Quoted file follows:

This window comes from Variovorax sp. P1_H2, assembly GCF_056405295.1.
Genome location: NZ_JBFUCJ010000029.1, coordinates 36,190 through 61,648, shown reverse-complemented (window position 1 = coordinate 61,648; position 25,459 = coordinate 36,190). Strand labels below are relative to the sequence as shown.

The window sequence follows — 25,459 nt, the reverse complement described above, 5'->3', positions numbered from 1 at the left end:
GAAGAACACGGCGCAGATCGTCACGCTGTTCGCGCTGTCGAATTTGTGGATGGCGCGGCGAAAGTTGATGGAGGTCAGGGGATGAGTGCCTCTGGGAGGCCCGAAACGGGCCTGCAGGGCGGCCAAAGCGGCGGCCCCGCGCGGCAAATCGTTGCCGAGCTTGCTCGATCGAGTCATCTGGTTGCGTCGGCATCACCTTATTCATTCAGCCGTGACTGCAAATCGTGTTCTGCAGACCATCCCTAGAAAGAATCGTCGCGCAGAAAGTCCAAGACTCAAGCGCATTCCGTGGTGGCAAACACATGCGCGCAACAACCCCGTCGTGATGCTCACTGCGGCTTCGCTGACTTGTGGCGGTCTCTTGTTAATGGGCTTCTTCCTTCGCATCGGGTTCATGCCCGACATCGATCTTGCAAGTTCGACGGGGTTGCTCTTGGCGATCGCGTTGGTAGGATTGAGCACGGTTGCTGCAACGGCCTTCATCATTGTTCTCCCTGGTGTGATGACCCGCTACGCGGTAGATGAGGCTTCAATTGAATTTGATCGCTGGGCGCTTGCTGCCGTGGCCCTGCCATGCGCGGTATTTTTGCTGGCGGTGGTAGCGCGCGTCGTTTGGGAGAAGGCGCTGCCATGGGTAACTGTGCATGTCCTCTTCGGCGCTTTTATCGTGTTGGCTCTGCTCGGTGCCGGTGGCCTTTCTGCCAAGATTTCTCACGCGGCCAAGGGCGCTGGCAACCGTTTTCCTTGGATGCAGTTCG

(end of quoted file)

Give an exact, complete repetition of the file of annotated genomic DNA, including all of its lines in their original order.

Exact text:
This window comes from Variovorax sp. P1_H2, assembly GCF_056405295.1.
Genome location: NZ_JBFUCJ010000029.1, coordinates 36,190 through 61,648, shown reverse-complemented (window position 1 = coordinate 61,648; position 25,459 = coordinate 36,190). Strand labels below are relative to the sequence as shown.

The window sequence follows — 25,459 nt, the reverse complement described above, 5'->3', positions numbered from 1 at the left end:
GAAGAACACGGCGCAGATCGTCACGCTGTTCGCGCTGTCGAATTTGTGGATGGCGCGGCGAAAGTTGATGGAGGTCAGGGGATGAGTGCCTCTGGGAGGCCCGAAACGGGCCTGCAGGGCGGCCAAAGCGGCGGCCCCGCGCGGCAAATCGTTGCCGAGCTTGCTCGATCGAGTCATCTGGTTGCGTCGGCATCACCTTATTCATTCAGCCGTGACTGCAAATCGTGTTCTGCAGACCATCCCTAGAAAGAATCGTCGCGCAGAAAGTCCAAGACTCAAGCGCATTCCGTGGTGGCAAACACATGCGCGCAACAACCCCGTCGTGATGCTCACTGCGGCTTCGCTGACTTGTGGCGGTCTCTTGTTAATGGGCTTCTTCCTTCGCATCGGGTTCATGCCCGACATCGATCTTGCAAGTTCGACGGGGTTGCTCTTGGCGATCGCGTTGGTAGGATTGAGCACGGTTGCTGCAACGGCCTTCATCATTGTTCTCCCTGGTGTGATGACCCGCTACGCGGTAGATGAGGCTTCAATTGAATTTGATCGCTGGGCGCTTGCTGCCGTGGCCCTGCCATGCGCGGTATTTTTGCTGGCGGTGGTAGCGCGCGTCGTTTGGGAGAAGGCGCTGCCATGGGTAACTGTGCATGTCCTCTTCGGCGCTTTTATCGTGTTGGCTCTGCTCGGTGCCGGTGGCCTTTCTGCCAAGATTTCTCACGCGGCCAAGGGCGCTGGCAACCGTTTTCCTTGGATGCAGTTCG